A new era of relations between Jews and Christians is just beginning, but an unexpected obstacle has arisen. Christians coming to investigate their Jewish roots are facing pressure to leave their Messianic beliefs behind.
Spiritual mavericks crossing boundaries that have been sacrosanct for a millennium, the Bnei Yosef are on a spiritual journey that has led them out of the church in a search for their Jewish roots and a Jewish Jesus. Looking for affirmation that they are part of Israel, they are especially sensitive to any efforts to influence their beliefs. As canaries in the interfaith coal-mine, they feel they have encountered a religious ethnocentric arrogance in Judaism that makes it difficult to connect.
When connecting with Christians, Jews are quick to point out the red line of ‘no missionizing’, citing a long history of repression and overt Christian pressure for Jews to convert. “We are coming to understand how great an offense it is to Jews to seek to convert them to Christianity, or even to embrace Yeshua as Messiah,” Albert McCarn, Executive Director of the Bnei Yosef Congress of North America, told Breaking Israel News.
He continued, “It is just as great an offense to us when our Jewish brethren seek to convert our people to Judaism, or to persuade them that Yeshua is not the Messiah.”
The Bnei Yosef view themselves as the beginnings of a new nation with roots in Judaism. They have taken on many Jewish practices but retain a belief in Yeshua, the Hebrew name of Jesus. Though they seek a connection with Jews as brethren, they have no desire to convert.
“The Jews who try to persuade us that are good, well-meaning people, mind you, all motivated by love and a desire to see Hashem’s (God’s) Kingdom restored, but there is a tendency to see that restoration only through the lens of their spiritual upbringing,” said McCarn. “That, I believe, is why Isaiah wrote regarding Messiah, ‘He will be as a sanctuary, but a stone of stumbling and a rock of offense to both the houses of Israel, as a trap and a snare to the inhabitants of Jerusalem.’”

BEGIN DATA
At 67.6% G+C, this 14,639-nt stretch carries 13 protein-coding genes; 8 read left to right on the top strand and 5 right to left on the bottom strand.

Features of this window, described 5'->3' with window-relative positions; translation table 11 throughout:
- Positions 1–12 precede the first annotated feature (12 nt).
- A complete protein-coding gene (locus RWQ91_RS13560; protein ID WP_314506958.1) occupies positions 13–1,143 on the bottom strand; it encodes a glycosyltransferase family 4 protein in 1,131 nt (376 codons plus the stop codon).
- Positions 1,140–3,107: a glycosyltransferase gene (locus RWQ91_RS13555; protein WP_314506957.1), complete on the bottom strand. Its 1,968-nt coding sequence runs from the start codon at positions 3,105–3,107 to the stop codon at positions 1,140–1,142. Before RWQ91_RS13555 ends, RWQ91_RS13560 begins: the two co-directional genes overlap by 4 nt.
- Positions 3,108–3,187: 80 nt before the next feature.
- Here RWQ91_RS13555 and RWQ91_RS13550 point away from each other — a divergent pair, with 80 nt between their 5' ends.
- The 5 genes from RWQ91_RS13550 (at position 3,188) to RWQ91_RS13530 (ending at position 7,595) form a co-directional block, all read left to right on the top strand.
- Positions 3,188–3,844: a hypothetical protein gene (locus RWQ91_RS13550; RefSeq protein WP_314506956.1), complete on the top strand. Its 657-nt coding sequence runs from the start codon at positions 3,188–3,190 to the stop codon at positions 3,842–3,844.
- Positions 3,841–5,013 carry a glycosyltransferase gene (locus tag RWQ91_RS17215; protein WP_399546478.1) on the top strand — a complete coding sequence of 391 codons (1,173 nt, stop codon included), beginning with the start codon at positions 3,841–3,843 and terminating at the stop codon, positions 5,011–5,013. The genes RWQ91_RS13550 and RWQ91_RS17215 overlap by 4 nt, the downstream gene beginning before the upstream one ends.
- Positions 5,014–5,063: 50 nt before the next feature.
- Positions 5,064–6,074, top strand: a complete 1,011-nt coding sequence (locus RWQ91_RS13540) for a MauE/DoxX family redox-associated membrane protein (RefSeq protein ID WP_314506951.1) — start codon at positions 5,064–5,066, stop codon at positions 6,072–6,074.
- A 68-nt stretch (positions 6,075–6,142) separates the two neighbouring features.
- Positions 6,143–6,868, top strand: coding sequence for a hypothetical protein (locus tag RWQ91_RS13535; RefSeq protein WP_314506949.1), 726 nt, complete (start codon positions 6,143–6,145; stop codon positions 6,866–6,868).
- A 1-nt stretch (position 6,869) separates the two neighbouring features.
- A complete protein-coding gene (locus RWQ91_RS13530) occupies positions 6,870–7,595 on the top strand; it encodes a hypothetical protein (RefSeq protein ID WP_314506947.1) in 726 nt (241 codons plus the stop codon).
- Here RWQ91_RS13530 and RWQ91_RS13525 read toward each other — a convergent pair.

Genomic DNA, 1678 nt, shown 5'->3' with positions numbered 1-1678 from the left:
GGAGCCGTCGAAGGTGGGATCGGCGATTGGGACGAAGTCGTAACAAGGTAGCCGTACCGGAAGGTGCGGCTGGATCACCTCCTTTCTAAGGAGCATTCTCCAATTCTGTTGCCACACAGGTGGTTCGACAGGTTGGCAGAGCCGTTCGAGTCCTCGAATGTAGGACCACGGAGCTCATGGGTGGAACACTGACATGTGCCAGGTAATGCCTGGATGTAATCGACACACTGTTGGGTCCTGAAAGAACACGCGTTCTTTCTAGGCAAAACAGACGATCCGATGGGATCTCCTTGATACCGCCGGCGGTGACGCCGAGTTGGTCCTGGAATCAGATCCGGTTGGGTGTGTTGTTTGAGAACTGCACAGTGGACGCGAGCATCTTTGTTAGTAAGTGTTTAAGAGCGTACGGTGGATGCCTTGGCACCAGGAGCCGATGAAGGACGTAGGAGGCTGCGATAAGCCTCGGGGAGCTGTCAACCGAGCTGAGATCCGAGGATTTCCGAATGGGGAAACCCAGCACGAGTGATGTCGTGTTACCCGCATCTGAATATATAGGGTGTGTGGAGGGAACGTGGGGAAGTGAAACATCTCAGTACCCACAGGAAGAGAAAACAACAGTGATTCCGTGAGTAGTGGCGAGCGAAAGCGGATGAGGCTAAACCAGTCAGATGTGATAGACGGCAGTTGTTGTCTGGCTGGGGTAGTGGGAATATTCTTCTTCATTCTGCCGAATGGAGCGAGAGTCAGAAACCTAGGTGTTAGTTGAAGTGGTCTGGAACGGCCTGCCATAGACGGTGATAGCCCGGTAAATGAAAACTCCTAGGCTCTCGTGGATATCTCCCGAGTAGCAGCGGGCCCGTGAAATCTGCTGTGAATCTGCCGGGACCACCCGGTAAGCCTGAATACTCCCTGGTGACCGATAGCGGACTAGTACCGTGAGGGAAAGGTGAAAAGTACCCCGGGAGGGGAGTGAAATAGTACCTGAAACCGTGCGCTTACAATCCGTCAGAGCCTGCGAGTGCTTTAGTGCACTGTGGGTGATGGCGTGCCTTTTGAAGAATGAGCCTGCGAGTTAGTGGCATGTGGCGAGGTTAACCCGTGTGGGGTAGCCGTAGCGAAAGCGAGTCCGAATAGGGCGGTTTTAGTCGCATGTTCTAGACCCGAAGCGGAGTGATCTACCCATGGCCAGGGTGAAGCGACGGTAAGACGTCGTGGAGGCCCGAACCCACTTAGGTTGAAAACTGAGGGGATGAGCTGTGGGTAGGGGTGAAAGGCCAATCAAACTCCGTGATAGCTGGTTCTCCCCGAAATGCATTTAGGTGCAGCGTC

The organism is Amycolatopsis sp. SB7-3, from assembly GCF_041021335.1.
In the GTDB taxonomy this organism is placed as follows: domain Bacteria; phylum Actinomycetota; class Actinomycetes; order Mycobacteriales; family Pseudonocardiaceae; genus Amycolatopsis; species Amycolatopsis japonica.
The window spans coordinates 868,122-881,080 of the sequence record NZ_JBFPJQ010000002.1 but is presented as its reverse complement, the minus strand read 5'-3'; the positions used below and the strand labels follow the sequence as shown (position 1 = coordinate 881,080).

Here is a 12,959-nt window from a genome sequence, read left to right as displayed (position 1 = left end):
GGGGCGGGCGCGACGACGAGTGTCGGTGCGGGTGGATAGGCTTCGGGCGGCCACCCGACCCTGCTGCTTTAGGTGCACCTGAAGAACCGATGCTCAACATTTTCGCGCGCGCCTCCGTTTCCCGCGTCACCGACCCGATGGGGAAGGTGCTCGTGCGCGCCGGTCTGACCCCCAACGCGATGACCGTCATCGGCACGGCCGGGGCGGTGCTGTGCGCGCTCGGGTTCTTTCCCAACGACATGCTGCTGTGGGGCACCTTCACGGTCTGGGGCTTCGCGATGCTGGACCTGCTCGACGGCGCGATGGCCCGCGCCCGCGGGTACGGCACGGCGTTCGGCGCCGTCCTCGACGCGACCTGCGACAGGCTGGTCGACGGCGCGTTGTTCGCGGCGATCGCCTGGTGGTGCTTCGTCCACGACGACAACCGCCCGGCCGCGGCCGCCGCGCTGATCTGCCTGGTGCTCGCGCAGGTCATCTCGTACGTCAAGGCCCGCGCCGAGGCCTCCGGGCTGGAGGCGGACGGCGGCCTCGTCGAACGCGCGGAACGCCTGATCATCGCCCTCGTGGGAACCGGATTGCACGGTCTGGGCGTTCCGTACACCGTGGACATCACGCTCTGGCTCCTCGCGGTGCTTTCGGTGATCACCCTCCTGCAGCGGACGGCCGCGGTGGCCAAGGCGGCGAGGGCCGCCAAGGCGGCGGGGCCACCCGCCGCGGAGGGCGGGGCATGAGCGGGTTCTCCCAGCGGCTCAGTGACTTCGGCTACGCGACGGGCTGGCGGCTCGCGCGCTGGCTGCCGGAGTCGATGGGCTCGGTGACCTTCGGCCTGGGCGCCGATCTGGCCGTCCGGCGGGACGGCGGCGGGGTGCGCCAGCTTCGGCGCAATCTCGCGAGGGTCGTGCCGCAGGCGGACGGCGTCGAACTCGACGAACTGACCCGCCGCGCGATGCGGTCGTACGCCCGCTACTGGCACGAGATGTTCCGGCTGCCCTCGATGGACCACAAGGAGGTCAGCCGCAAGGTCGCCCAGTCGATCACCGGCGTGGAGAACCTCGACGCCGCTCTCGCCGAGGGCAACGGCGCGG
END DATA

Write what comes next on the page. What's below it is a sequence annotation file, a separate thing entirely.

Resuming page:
Objectively, Christian fears of being converted are not statistically justified. Israel’s Religious Services Ministry reports only about 1,400 converts every year. Yet the subject is clearly so sensitive to both sides that it is a major obstacle to reconciliation. Though the Bnei Yosef are far from mainstream, as more Christians seek a connection with Israel, politically, personally and spiritually, it is imperative that this phenomenon be scrutinized.
Gidon Ariel is the founder and CEO of Root Source, an online educational program in which Orthodox Israeli Jews teach Christians around the world about the Torah, or Hebrew Bible. Breaking Israel News asked him about the fine line he is walking between education and proselytizing.
For him, the difference is clear. “Our goal is to help people feel better and know more about their own self-identity. I teach them Torah to help them be better Christians. That is really the mission of the Jews: to help spread the knowledge of God to the world. That doesn’t mean to stop them from being who they were.”
David Nekrutman, the Executive Director of the Center for Jewish Christian Understanding and Cooperation, believes that in the present framework of interfaith relations, each side must be free to present itself authentically with no expectations from the other side to change.
“Many Jews, who have not read the New Testament and continue to have a medieval understanding of Christianity coupled with the notion that most Christians are Catholics, do not know what to make or how to relate to this development. [They think] anyone wishing to ‘attach themselves to Judaism’ must convert to Judaism and renounce Jesus,” he explained to Breaking Israel News.
“Jews need to respect Bnei Yosef and Christians for who they are, with all of their beliefs intact, as long as they don’t try to convert us. We need to develop a real working relationship with full knowledge the discussion will arrive at basic irreconcilable differences. This requires us to build on commonalities: the beginning and the end.”
Nekrutman said that the two groups were united in their common origins – the Hebrew Bible. “The dialogue begins with the scripture that anchors all of us,” he noted.
The second commonality, he continued, is the spiritual redemption that all eagerly anticipate. “In the end, we both believe there will be an ultimate acknowledgement of God and want to work to bring that. But what that means is very different for each group.
“We will need to cope with that then, but in the meantime, we need to learn how to work together.”